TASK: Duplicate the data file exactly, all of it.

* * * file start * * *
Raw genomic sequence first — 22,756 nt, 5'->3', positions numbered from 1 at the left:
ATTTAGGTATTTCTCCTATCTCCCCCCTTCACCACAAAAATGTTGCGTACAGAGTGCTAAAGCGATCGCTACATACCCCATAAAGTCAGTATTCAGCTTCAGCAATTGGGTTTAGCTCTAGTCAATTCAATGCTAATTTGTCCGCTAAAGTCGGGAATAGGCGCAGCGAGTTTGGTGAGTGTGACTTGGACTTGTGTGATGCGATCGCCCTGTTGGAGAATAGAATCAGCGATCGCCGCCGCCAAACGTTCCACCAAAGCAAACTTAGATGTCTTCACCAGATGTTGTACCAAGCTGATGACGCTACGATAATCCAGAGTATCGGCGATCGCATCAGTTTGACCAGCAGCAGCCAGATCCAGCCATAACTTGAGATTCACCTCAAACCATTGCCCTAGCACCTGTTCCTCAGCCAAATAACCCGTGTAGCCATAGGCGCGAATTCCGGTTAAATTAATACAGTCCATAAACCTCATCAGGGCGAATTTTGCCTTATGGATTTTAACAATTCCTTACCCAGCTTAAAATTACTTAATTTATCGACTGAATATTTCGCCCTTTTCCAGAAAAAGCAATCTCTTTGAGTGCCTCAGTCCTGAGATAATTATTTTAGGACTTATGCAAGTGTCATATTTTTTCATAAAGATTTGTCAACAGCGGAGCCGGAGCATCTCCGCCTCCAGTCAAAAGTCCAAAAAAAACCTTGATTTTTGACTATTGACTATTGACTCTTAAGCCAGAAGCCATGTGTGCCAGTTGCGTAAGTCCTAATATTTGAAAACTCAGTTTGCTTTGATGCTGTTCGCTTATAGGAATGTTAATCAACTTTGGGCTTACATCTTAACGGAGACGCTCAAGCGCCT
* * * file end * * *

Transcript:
Raw genomic sequence first — 22,756 nt, 5'->3', positions numbered from 1 at the left:
ATTTAGGTATTTCTCCTATCTCCCCCCTTCACCACAAAAATGTTGCGTACAGAGTGCTAAAGCGATCGCTACATACCCCATAAAGTCAGTATTCAGCTTCAGCAATTGGGTTTAGCTCTAGTCAATTCAATGCTAATTTGTCCGCTAAAGTCGGGAATAGGCGCAGCGAGTTTGGTGAGTGTGACTTGGACTTGTGTGATGCGATCGCCCTGTTGGAGAATAGAATCAGCGATCGCCGCCGCCAAACGTTCCACCAAAGCAAACTTAGATGTCTTCACCAGATGTTGTACCAAGCTGATGACGCTACGATAATCCAGAGTATCGGCGATCGCATCAGTTTGACCAGCAGCAGCCAGATCCAGCCATAACTTGAGATTCACCTCAAACCATTGCCCTAGCACCTGTTCCTCAGCCAAATAACCCGTGTAGCCATAGGCGCGAATTCCGGTTAAATTAATACAGTCCATAAACCTCATCAGGGCGAATTTTGCCTTATGGATTTTAACAATTCCTTACCCAGCTTAAAATTACTTAATTTATCGACTGAATATTTCGCCCTTTTCCAGAAAAAGCAATCTCTTTGAGTGCCTCAGTCCTGAGATAATTATTTTAGGACTTATGCAAGTGTCATATTTTTTCATAAAGATTTGTCAACAGCGGAGCCGGAGCATCTCCGCCTCCAGTCAAAAGTCCAAAAAAAACCTTGATTTTTGACTATTGACTATTGACTCTTAAGCCAGAAGCCATGTGTGCCAGTTGCGTAAGTCCTAATATTTGAAAACTCAGTTTGCTTTGATGCTGTTCGCTTATAGGAATGTTAATCAACTTTGGGCTTACATCTTAACGGAGACGCTCAAGCGCCT